Students occupy Howard University administration building

Howard University students’ win continues legacy of protests
A student sit-in at Howard University in Washington, D.C.

The student occupation of the administration building at Howard University in Washington, D.C. was in its seventh day on Wednesday, with demonstrators drawing inspiration from the historically black college’s history of protest in their sit-in over misappropriated financial aid funds.

The protest, spearheaded by the student group HU Resist, continued even after the school’s board of trustees agreed over the weekend to meet one of the protesters’ demands in a bid to end an occupation that started on March 29.

“We have officially reached our 7th day occupying A Building!” HU Resist tweeted. “Because of our supporters and student participants we are able to continue to fight. Nothing will stop us from demanding the change we deserve!”

The university board agreed to the first of nine students demand — “adequate housing for all students under the age of 21 and extend the fall 2018 housing deposit deadline to May 1,” according to Alexis McKenney, a Howard student and lead organizer of HU Resist.

But the several hundred students said to be occupying the administration building have refused to leave until the university agrees to its other eight demands, including the resignation of the President Wayne A.I. Frederick.

Maya McCollum, 18, an HU Resist spokeswoman and journalism major from Atlanta, said this week that the student body’s history of protest, including sit-ins in 1968 and 1989, served as an inspiration for many.

“It made me realize that the issues at Howard aren’t just individual issues, they’re systematic issues that have lasted for years and there has to be something to make them change,” she said.

The protests started after an investigation found last year that some university employees were receiving grants from the school to attend classes while also receiving tuition remission, earning more money than their education cost and pocketing the difference. The university confirmed the results of the investigation, but did not say how much money may have been misappropriated.

The allegations came to light last week after blogging platform Medium posted an expose which has since been deleted.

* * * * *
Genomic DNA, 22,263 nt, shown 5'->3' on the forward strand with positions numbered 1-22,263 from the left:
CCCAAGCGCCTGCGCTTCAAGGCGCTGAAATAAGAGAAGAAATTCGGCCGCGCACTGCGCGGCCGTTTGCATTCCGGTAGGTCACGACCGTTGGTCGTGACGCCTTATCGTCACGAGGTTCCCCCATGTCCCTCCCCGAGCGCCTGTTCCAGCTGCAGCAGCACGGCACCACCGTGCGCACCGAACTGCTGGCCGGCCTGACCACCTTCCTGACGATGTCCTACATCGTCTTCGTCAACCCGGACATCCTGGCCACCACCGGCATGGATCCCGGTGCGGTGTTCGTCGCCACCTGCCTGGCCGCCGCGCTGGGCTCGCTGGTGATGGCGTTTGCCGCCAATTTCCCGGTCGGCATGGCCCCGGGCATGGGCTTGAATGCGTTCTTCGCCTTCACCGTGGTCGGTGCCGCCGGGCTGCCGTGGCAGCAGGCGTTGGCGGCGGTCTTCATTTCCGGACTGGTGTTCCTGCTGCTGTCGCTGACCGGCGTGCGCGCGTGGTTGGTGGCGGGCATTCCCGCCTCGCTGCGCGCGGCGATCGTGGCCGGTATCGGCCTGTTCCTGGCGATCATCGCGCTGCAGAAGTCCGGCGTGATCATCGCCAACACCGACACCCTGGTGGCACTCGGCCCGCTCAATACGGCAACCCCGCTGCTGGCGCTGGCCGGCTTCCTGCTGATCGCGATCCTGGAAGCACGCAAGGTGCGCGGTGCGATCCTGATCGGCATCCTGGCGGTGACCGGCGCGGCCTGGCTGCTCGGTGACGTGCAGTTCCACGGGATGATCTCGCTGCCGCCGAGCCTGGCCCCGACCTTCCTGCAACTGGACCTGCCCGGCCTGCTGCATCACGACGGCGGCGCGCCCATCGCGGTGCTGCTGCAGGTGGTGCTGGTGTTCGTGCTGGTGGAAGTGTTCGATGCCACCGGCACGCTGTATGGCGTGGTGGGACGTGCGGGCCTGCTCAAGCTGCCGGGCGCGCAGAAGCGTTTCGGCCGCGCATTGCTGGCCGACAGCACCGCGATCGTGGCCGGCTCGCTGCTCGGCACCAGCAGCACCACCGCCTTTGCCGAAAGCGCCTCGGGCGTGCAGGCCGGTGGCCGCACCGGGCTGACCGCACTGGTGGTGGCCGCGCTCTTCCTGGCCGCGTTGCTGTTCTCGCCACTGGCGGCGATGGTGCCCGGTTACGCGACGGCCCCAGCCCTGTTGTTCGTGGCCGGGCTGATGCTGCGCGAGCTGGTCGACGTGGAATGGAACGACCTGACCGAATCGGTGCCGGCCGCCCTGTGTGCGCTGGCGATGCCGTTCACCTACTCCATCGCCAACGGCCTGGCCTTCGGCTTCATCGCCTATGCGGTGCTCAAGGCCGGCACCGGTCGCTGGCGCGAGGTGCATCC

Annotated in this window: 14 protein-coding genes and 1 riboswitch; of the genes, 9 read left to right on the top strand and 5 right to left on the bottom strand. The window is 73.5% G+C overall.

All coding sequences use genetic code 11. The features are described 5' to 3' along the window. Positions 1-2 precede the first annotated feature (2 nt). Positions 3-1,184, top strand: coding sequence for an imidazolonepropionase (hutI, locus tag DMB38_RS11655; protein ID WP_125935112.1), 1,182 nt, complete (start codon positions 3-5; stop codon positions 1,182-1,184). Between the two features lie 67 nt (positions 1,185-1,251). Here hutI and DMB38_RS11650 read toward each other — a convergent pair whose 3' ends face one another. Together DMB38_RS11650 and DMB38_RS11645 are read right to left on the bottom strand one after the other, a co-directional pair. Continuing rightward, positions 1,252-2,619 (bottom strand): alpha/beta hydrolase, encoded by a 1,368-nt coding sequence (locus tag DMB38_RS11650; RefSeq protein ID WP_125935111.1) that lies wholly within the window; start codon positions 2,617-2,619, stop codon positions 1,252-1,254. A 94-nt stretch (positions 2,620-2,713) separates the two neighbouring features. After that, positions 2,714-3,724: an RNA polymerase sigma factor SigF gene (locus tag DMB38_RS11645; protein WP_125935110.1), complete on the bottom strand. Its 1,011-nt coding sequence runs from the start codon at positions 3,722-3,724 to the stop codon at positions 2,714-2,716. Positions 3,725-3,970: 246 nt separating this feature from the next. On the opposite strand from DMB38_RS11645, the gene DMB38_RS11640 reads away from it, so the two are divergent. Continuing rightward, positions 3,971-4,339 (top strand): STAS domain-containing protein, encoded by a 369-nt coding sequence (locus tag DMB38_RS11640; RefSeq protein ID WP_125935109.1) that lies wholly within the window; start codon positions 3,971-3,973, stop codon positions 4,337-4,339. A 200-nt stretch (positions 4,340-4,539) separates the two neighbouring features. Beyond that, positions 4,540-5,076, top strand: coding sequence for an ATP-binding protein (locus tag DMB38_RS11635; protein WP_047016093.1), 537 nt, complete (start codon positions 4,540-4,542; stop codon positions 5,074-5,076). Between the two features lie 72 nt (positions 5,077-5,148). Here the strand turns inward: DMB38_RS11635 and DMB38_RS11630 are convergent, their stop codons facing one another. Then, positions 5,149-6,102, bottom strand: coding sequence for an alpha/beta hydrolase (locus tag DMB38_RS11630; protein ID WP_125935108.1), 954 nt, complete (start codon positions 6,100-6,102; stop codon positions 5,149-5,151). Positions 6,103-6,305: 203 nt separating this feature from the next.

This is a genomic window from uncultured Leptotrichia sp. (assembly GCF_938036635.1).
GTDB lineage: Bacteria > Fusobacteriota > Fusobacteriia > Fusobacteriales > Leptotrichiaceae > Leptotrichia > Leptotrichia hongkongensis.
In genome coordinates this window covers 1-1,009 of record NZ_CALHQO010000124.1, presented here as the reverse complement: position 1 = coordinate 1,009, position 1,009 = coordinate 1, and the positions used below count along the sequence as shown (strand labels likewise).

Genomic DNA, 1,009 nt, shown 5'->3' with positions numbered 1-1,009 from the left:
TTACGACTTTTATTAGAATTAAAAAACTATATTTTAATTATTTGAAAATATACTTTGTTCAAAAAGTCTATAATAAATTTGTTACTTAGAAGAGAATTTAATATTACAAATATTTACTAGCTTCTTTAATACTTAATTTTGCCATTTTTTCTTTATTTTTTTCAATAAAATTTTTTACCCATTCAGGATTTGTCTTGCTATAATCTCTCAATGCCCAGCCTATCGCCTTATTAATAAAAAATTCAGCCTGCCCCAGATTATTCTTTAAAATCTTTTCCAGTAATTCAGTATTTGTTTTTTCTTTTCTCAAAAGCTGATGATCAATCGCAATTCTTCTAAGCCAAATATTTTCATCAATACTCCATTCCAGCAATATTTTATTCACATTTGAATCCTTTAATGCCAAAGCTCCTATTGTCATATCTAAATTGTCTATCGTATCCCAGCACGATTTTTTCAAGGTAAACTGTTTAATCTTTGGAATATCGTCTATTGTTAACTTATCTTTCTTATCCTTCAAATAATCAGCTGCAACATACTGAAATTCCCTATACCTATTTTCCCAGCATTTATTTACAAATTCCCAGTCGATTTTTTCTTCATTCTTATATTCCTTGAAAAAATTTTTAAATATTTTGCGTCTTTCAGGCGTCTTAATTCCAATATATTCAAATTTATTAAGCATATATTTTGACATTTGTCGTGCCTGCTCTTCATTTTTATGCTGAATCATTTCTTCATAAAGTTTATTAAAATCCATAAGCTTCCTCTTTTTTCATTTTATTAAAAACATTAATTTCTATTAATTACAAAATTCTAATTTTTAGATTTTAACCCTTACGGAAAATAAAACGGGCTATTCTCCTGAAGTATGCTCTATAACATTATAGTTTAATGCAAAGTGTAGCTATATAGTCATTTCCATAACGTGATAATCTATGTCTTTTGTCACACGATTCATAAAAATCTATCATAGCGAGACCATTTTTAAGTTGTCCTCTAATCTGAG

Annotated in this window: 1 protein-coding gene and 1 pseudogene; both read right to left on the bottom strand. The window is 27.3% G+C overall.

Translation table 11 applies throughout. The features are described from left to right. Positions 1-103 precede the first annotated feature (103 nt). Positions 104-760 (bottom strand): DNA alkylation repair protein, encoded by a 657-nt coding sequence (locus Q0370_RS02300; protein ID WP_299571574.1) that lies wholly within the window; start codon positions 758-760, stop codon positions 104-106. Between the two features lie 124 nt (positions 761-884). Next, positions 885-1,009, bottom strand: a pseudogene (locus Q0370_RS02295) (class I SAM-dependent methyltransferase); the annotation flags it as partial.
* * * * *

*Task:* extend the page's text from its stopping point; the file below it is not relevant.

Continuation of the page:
Kenneth Holmes, vice president of student affairs, confirmed in an email to students that the school will extend the deadline to put down a deposit for housing. If a large number of students requests on-campus housing, Holmes said, the university will delay renovating the The Harriet Tubman Quadrangle to accommodate them.

“The Quad,” as the area is better known as, includes five dorms housing about 640 freshman women, Howard’s website states.

McKenney has said the eight others demands remain on the table and students have no plans to leave the administration building until they are met.

The Howard University Alumni Association released a statement Sunday expressing support for Frederick and the board of trustees.

Association President Nadia Pinto said there have been many advancements under the leadership of Frederick, including four consecutive years of faculty salary increases and the university’s partnership with Google. Pinto said in the statement it is important that the university address the issues brought by students.

“The hearts and actions of our students today mirror the students who stood outside the A-Building fighting for change during the 60’s, 80’s and 90’s,” Pinto said. “When we see student protests, we know it is an indication that their voices are not being heard.”

The Howard University Council of Deans also expressed its support for the administration.

On Tuesday night, the student protesters made an appeal for hot food via Twitter.

“This fight is bigger than just us taking over the A building,” said Batenga Kiboneka, 19, a member of the HU Resist leadership committee and a health management major from Tacoma, Washington. “This is just the first step to bigger changes and things that need to come in the future.”